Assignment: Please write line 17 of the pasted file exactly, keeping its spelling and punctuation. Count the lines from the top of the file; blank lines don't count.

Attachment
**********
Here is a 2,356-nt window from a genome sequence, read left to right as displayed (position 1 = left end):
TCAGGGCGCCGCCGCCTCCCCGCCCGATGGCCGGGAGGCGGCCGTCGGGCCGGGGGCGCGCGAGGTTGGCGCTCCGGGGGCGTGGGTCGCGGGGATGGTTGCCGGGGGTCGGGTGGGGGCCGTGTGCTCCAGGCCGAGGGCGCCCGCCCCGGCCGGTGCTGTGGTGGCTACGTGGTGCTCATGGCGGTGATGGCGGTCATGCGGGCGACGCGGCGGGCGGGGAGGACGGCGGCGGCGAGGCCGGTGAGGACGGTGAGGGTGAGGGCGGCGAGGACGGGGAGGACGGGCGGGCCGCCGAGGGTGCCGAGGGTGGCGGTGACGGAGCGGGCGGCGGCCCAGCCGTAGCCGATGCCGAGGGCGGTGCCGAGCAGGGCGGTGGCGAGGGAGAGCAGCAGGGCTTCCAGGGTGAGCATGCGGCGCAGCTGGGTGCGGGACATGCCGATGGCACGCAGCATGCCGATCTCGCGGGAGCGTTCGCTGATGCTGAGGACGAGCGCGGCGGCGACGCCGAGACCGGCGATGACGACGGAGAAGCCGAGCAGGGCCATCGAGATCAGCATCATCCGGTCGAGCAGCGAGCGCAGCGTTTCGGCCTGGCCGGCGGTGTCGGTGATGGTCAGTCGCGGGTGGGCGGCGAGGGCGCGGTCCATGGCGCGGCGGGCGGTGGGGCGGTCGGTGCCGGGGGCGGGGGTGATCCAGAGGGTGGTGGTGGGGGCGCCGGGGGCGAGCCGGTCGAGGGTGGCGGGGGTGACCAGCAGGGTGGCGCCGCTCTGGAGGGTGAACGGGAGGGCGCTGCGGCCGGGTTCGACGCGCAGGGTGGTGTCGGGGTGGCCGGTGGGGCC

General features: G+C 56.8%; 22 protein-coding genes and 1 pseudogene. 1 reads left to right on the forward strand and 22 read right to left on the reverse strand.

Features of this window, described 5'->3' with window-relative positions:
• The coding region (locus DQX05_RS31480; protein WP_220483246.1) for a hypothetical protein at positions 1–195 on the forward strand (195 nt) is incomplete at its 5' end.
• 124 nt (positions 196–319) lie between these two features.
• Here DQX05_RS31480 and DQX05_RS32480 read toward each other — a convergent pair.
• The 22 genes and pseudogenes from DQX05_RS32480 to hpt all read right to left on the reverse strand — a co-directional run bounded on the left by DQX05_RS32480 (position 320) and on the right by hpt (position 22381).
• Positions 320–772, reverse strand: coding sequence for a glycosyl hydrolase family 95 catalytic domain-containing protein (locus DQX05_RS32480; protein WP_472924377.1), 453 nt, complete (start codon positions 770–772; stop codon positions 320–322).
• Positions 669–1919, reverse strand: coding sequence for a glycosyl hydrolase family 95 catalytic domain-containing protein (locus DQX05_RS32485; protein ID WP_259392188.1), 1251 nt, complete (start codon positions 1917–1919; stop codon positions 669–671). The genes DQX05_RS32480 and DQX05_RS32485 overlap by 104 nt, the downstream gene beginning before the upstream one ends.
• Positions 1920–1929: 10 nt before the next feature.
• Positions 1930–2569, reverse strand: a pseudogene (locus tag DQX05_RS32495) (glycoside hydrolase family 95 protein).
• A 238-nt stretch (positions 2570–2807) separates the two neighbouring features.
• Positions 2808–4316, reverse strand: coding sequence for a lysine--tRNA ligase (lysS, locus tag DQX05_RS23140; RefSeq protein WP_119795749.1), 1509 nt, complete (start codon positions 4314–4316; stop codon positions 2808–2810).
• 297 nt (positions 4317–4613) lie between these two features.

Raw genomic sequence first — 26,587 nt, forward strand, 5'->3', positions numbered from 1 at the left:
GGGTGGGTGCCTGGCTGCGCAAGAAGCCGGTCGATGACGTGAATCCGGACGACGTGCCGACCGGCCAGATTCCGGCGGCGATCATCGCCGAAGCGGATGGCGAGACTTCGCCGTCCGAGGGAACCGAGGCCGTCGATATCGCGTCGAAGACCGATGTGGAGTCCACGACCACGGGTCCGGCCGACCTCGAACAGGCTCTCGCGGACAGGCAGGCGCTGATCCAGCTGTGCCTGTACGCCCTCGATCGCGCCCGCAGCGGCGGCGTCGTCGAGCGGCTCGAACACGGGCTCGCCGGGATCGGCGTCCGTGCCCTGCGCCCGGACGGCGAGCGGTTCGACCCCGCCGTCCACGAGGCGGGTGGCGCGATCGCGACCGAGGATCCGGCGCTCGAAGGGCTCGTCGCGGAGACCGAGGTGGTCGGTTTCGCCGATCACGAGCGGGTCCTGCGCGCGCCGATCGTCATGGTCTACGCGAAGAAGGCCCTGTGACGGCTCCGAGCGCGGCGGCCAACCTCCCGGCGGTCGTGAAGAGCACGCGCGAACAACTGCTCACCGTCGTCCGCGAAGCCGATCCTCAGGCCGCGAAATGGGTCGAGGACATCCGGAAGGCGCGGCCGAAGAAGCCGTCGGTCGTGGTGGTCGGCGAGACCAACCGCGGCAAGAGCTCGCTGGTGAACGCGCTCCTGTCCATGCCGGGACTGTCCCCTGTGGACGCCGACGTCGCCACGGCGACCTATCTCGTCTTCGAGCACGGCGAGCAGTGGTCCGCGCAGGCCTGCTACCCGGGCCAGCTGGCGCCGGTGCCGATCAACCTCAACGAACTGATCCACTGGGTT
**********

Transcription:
GGGTGGGTGCCTGGCTGCGCAAGAAGCCGGTCGATGACGTGAATCCGGACGACGTGCCGACCGGCCAGATTCCGGCGGCGATCATCGCCGAAGCGGATGGCGAGACTTCGCCGTCCGAGGGAACCGAGGCCGTCGATATCGCGTCGAAGACCGATGTGGAGTCCACGACCACGGGTCCGGCCGACCTCGAACAGGCTCTCGCGGACAGGCAGGCGCTGATCCAGCTGTGCCTGTACGCCCTCGATCGCGCCCGCAGCGGCGGCGTCGTCGAGCGGCTCGAACACGGGCTCGCCGGGATCGGCGTCCGTGCCCTGCGCCCGGACGGCGAGCGGTTCGACCCCGCCGTCCACGAGGCGGGTGGCGCGATCGCGACCGAGGATCCGGCGCTCGAAGGGCTCGTCGCGGAGACCGAGGTGGTCGGTTTCGCCGATCACGAGCGGGTCCTGCGCGCGCCGATCGTCATGGTCTACGCGAAGAAGGCCCTGTGACGGCTCCGAGCGCGGCGGCCAACCTCCCGGCGGTCGTGAAGAGCACGCGCGAACAACTGCTCACCGTCGTCCGCGAAGCCGATCCTCAGGCCGCGAAATGGGTCGAGGACATCCGGAAGGCGCGGCCGAAGAAGCCGTCGGTCGTGGTGGTCGGCGAGACCAACCGCGGCAAGAGCTCGCTGGTGAACGCGCTCCTGTCCATGCCGGGACTGTCCCCTGTGGACGCCGACGTCGCCACGGCGACCTATCTCGTCTTCGAGCACGGCGAGCAGTGGTCCGCGCAGGCCTGCTACCCGGGCCAGCTGGCGCCGGTGCCGATCAACCTCAACGAACTGATCCACTGGGTT